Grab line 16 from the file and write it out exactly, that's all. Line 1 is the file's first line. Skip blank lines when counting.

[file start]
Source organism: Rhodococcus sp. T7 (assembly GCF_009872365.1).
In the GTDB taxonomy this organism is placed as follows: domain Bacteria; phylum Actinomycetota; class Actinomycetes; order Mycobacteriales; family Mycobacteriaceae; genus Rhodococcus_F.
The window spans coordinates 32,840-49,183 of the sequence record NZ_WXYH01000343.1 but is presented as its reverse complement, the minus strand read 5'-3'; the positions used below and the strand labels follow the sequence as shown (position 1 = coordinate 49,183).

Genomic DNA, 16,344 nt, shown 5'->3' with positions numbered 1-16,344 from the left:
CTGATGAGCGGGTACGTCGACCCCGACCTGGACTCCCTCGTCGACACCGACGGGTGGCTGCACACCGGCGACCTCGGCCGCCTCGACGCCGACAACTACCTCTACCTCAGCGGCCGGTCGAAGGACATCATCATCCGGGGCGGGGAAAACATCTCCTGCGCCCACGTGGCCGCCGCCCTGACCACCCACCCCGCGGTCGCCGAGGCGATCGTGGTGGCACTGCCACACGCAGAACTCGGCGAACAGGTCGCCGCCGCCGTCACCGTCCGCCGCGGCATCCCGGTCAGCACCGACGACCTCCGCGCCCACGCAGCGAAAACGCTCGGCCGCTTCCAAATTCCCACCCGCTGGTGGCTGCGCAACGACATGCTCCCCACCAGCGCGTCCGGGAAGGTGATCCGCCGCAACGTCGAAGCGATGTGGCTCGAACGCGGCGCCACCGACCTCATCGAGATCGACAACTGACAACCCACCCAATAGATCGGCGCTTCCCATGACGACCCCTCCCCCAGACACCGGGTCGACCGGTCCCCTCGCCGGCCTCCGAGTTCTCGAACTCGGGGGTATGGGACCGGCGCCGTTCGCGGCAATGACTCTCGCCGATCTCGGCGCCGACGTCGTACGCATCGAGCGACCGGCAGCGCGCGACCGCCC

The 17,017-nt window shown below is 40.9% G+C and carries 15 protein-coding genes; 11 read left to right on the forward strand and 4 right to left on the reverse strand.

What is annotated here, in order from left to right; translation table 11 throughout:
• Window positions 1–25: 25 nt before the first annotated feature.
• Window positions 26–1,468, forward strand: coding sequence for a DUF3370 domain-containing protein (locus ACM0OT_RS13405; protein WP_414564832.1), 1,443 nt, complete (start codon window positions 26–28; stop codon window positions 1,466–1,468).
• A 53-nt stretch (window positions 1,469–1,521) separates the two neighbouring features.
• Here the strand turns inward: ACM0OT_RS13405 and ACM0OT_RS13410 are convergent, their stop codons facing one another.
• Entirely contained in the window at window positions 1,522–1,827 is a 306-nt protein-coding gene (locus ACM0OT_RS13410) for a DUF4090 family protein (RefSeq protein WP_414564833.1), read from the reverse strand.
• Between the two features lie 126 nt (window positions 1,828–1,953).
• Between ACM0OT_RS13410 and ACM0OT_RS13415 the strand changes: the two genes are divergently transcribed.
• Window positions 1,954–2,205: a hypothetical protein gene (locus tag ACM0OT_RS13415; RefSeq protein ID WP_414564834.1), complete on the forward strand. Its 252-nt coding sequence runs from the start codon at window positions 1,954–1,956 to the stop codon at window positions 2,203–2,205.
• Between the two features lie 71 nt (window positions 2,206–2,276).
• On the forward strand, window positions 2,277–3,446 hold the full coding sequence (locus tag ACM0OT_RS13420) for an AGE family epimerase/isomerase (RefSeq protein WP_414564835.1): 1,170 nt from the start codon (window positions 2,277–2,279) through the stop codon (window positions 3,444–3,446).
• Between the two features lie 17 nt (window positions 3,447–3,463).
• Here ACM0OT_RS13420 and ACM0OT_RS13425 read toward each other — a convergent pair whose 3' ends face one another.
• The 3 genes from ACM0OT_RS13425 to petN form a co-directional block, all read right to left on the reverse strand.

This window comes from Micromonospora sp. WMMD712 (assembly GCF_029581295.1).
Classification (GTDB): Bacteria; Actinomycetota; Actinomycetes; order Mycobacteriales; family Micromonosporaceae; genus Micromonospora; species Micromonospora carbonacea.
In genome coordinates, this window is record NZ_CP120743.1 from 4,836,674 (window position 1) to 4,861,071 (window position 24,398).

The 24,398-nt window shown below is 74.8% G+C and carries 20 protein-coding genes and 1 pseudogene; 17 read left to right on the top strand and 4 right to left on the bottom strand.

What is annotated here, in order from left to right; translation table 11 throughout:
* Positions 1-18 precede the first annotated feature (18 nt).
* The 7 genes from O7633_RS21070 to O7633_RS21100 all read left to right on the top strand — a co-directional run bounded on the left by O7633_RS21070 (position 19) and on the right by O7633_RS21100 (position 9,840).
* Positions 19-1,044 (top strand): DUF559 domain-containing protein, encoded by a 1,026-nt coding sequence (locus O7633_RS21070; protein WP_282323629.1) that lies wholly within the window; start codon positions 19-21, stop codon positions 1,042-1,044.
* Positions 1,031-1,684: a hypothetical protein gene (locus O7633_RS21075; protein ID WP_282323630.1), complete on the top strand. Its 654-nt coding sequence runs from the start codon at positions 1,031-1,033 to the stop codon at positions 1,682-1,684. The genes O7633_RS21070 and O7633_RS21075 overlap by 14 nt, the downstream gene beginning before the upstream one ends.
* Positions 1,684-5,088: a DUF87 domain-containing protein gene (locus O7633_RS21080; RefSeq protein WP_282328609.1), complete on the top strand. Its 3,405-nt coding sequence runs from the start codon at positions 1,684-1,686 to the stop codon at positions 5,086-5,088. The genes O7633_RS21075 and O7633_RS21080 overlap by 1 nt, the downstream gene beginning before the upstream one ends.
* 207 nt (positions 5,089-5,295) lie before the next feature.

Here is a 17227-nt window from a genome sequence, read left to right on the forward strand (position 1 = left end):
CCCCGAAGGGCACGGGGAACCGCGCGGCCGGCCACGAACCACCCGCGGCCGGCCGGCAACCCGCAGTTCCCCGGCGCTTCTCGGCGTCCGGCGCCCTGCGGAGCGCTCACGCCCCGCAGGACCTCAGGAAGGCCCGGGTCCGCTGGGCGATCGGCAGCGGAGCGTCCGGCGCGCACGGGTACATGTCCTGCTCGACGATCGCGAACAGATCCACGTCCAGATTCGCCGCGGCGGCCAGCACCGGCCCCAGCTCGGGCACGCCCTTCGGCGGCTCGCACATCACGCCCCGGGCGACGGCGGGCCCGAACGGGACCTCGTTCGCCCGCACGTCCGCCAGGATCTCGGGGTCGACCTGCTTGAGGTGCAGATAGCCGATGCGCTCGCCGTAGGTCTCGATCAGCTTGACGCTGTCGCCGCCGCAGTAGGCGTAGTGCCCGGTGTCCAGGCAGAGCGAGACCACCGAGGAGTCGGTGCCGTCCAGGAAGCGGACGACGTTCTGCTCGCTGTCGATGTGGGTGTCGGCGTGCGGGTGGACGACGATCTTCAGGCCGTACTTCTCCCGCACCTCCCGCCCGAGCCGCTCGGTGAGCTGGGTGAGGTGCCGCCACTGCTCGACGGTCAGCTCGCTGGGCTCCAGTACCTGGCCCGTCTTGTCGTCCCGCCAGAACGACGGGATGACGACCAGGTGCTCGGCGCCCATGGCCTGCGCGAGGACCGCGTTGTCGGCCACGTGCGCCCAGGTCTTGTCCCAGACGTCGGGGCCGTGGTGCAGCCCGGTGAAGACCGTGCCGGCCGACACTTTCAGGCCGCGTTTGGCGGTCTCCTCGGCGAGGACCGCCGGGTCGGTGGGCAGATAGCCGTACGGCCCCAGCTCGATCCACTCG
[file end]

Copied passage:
• Between the two features lie 71 nt (window positions 2,206–2,276).